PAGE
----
Even if the limit price is already available after triggering a stop price, executing an entire order may not happen if the liquidity is not enough at that price. For instance, if you want to sell 400 shares at a limit price of $65, but only 250 shares were filled, you may experience additional losses on the 150 remaining shares.
Stop-limit-on-quote Orders Are More Complicated than Stop-on-quote Orders
Stop-Limit-On-Quote orders are a bit more complicated than Stop-On-Quote orders. You have to set up two prices, namely a stop price and a limit price. Once a stop price is triggered, a limit order is delivered to the stock exchange.
The limit order will start working at or more than the limit price that you have set. With stop-limit orders, stock traders get the order at the price they have indicated or better.
A sell stop limit order is lower than the current market price. Once the stop price is triggered, the limit order is delivered to the stock exchange. A sell limit order will not start working at or more than the price that you set.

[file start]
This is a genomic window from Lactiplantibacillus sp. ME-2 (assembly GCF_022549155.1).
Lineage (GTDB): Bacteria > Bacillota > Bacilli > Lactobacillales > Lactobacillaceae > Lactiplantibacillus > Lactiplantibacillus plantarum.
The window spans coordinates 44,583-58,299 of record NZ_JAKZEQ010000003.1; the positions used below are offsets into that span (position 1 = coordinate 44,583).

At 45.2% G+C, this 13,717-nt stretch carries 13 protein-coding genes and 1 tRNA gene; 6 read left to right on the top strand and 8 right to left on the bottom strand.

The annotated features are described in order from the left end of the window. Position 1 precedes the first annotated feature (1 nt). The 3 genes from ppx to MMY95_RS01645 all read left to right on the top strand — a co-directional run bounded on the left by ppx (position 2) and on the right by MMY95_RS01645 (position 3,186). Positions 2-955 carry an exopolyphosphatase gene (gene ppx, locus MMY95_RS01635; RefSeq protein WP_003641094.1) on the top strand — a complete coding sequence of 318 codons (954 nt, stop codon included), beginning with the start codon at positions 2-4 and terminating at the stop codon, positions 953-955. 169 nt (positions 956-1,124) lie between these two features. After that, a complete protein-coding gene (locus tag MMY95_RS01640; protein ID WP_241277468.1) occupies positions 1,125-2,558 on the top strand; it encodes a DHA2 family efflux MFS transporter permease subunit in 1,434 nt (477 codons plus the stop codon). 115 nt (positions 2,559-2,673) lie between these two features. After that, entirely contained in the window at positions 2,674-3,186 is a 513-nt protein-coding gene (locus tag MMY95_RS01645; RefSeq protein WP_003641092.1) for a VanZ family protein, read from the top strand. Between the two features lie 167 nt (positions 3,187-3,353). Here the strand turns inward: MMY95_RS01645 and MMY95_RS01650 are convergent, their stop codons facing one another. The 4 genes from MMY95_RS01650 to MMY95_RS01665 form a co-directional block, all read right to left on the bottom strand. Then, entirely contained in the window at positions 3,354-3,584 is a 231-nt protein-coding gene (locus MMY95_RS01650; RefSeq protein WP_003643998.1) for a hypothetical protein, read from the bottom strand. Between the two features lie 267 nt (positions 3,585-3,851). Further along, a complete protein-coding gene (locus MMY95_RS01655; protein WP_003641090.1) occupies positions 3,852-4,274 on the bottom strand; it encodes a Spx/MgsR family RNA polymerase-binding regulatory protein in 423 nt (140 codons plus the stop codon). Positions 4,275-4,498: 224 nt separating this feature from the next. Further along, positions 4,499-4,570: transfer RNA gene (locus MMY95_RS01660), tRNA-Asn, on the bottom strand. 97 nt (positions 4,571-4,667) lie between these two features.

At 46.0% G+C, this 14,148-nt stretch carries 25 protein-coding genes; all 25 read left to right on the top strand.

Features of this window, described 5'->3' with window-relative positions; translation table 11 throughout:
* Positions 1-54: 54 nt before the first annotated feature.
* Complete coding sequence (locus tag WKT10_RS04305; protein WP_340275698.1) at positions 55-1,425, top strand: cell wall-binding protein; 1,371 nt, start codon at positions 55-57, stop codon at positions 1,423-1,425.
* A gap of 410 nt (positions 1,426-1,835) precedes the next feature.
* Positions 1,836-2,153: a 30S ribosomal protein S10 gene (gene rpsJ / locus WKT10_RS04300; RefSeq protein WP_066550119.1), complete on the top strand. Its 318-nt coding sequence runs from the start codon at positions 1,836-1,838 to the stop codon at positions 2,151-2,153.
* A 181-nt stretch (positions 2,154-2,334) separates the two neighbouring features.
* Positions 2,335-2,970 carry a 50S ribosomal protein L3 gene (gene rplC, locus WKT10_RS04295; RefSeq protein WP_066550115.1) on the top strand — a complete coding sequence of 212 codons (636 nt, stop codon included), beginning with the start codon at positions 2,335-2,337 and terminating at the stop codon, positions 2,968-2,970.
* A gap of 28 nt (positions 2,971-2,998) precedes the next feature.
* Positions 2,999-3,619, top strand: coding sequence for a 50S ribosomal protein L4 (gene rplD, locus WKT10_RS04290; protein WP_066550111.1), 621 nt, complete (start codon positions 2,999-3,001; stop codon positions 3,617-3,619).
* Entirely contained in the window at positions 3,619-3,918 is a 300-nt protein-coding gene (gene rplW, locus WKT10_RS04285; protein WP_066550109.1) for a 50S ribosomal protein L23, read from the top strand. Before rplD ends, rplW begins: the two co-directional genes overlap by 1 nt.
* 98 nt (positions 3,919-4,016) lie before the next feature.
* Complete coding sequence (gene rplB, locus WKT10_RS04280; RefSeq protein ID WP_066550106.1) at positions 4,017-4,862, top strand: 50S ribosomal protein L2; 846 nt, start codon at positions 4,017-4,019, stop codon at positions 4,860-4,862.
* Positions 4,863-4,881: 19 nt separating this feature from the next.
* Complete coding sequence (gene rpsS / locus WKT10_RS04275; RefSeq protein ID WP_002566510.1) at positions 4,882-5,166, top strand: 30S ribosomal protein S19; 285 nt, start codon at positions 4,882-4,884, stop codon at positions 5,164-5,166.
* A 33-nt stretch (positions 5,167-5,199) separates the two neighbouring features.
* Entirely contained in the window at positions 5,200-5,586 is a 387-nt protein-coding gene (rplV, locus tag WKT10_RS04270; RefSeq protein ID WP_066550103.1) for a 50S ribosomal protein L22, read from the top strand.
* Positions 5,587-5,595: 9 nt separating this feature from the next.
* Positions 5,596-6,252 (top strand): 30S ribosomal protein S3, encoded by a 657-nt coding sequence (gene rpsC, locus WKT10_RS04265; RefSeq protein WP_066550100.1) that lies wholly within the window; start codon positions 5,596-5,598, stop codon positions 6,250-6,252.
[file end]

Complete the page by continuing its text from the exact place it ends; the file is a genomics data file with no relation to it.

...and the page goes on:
A buy stop limit order is placed higher than the market price. When a stop price is triggered, the limit order is delivered to the stock exchanges, and a buy limit order will start to work at or less than the price you set.
What Is a Limit Order?
Since a Stop-Limit-On-Quote Order involves a limit order, you should also know what it means. A limit order is a type of order to sell or buy a stock for a specified price.
For instance, if you want to buy shares of a $50 stock at $50 or less, execution won’t happen unless the specified price becomes available. But you can’t set a limit order to buy a stock higher than the current market price just because a better price is already available.
Likewise, you can set a limit order to sell a stock as soon as a specified price is available. For instance, you own stocks worth $65 per share. You want to sell them if the price rises to $70 per share.
Execution will only happen once you reached the same price or higher than $70. It is impossible to set a limit order to sell lower than the current market price because higher prices are available.
Conclusion: Stop On Quote Order and Stop Limit On Quote Explained
A “stop on quote” order means a type of order that buys or sells security when its prices exceed a certain point. Traders use this order to lock the profit or limit the loss. A “stop-limit on quote” order is an order that combines the features of a limit order with that of a stop-on-quote order.